Observe that the two paragraphs comprised of verses 18-23 express one central thought: why God's wrath is revealed against humanity. The segment consisting of verses 24-32, introduced by the connective "therefore" presents another theme: how God's wrath affects humanity. (Note the triple repetition of the terrible phrase "God gave them over" in verses 24, 26, and 28.) Together these two segments make up a "who" subsection (1:18-32) in which the unrighteousness of the Gentiles is discussed. Romans 2:1-3:8 comprises another subsection that discusses the unrighteousness of the Jews. Together these two subsections form a larger section (1:18-3:20) that covers the unrighteousness of all humanity, both Gentile and Jew.

Pay attention to structural relationships. Just as individual words in a sentence modify each other, different literary structures interact within a chapter or book to create meaning. Here are some important structural relationships to watch for. 

Contrast illustrates a difference between two otherwise similar particulars. Ephesians 2: 1-3 and 4-10 contrasts the quality of life before and after receiving Christ.

Comparison illustrates a similarity between two particulars. Ephesians 5:25 speaks of husbands loving their wives "just as'' Christ loved the Church.

Cause and Effect illustrates movement from reason to result. Acts 2:1-13 recounts the immediate effects of Pentecost on the inhabitants of Jerusalem.

In repetition an important term, phrase, clause, or statement recurs. 2 Samuel 8:6 and 14 use "The LORD gave David victory wherever he went"; 1 John 2: 1, 12, 13, 18, and 28 have "dear children."

Particularization is a shifting of focus from the general to the specific. Matthew 6:1-5 speaks of "acts of righteousness" in general while verse 16 focuses on "fasting" in particular.

Generalization is the opposite of particularization and moves from the specific to the general. Matthew 10:2-4 speaks of the disciples by name; verse 5 refers to them as "these twelve."

Instrumentation describes the means through which a result is achieved. John 20:30-31 explains what John hopes to accomplish by recording the miracles of Jesus.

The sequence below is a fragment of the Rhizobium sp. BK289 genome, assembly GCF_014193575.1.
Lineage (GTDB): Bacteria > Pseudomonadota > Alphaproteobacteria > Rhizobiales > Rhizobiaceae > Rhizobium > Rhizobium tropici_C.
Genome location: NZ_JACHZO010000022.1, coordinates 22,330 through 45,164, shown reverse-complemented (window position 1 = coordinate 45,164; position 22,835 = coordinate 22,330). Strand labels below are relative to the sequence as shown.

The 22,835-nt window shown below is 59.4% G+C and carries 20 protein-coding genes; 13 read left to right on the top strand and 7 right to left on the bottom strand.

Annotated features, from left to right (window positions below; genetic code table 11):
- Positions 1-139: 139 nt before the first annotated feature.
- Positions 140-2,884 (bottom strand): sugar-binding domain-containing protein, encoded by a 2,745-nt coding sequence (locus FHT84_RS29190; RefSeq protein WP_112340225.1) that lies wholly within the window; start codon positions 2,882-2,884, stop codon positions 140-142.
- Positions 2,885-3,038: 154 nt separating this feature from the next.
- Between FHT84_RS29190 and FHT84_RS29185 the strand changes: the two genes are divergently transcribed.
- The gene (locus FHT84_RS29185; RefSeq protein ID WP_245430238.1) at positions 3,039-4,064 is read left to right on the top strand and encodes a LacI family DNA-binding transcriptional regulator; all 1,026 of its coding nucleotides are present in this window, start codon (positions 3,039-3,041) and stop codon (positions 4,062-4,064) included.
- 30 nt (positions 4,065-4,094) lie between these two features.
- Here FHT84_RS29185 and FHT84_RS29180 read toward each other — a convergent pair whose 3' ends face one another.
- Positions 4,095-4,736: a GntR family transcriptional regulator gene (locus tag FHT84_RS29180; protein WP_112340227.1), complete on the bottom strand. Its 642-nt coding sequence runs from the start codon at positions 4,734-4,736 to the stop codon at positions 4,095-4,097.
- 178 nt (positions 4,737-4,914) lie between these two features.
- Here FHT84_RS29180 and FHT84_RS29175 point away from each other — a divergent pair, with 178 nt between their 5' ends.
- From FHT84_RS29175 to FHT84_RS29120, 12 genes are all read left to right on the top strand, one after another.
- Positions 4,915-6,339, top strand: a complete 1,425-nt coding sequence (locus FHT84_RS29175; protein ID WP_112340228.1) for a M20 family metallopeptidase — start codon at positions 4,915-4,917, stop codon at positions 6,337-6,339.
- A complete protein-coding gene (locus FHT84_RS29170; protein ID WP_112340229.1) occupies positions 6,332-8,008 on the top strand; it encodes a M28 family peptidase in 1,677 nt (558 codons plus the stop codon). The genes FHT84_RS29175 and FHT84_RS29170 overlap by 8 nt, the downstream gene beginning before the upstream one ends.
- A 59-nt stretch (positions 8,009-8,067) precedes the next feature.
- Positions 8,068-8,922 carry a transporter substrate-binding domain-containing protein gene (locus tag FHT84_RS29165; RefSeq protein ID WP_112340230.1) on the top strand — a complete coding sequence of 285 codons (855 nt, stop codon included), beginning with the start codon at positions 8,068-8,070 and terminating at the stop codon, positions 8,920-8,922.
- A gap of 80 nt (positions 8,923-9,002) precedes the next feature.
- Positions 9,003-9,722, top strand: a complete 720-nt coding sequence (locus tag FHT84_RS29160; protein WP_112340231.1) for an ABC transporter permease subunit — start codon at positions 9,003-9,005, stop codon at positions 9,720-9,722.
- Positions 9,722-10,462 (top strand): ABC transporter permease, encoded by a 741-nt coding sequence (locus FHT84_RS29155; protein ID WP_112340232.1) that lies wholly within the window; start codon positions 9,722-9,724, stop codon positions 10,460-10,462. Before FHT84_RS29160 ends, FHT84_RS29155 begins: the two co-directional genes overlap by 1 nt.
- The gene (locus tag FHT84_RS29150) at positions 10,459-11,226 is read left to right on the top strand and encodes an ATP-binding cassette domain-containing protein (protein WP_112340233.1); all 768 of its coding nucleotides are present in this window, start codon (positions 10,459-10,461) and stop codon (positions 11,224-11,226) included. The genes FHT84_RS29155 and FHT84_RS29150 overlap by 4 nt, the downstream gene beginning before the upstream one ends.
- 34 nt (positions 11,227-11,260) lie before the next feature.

Explanation presents an event or idea followed by an interpretation. The "living water" of John 7:38 is shown in verse 39 to be "the Spirit."

Progression details the development of an action or an idea. Romans 13:1-10 discusses the believer's duty, first to the state (vv. 1- 7) then to his neighbor (vv. 8-10).

Look up Old Testament references. The New Testament writers saw the events occurring around them as fulfillments of Old Testament prophecy. It is essential that you familiarize yourselves with these prophecies to understand their perspective. 

Visualize the verbs. By noting the tenses of verbs you can learn, for example, whether a scripture is a command or a promise.

Interpret different literary forms appropriately. The Bible contains many types or genres of literature. Each is suited to express the meaning of God's actions and thoughts in different ways. When interpreting a biblical text, it is important to consider its literary type. The major types of biblical literature are:

HISTORICAL BOOKS. The first five books of the Bible - the Pentateuch - are historical books attributed to Moses. They tell of the creation of the earth, the beginnings of Israel, and the details of the Law, which is God's covenant contract with Israel. Joshua through Esther tell of the struggles and triumphs of God's people as salvation history unfolded. The four gospels in the New Testament give us four accounts of the life of Christ. Acts describes the founding and early history of the church. The examples contained in the historical books serve to instruct, edify, and caution us about how to live in a way pleasing to God.

PROPHETICAL BOOKS. Isaiah through Malachi in the Old Testament and Revelation in the New Testament make up the prophetical books. They contain the oracles spoken through God's "forth-tellers," the prophets. The prophets declared God's will and purpose to the people and spoke to them of the blessings and retribution that followed obedience and disobedience. Most of the predictive messages of the prophets concerned events already fulfilled, although a few are yet to be fulfilled.

POETICAL AND WISDOM LITERATURE. Old Testament writings such as Psalms, Proverbs, and Ecclesiastes make up this category of biblical literature. The Psalms are inspired songs of praise and laments to God. The Wisdom writings are inspired practical and philosophical advice on how to live the "good life."

EPISTLES. The New Testament books of Romans, Galatians, and 1 John are examples of biblical letters, or epistles. They were generally written to address the problems of specific communities of Christians in the first century. The epistles contain the inspired teaching of the apostles on issues such as the nature of salvation, the deity of Christ, and the work of the Holy Spirit. They are as Instructive to us today on matters of Christian faith and practice as they were to Christians in the first-century church.

Key Concepts: [See above ]
1. The more precise our _____________________ are, the richer our interpretive questions and applications will become.
2. Six key questions to ask in observation are: _____, _________, _________, ___________, ____________, and ______________.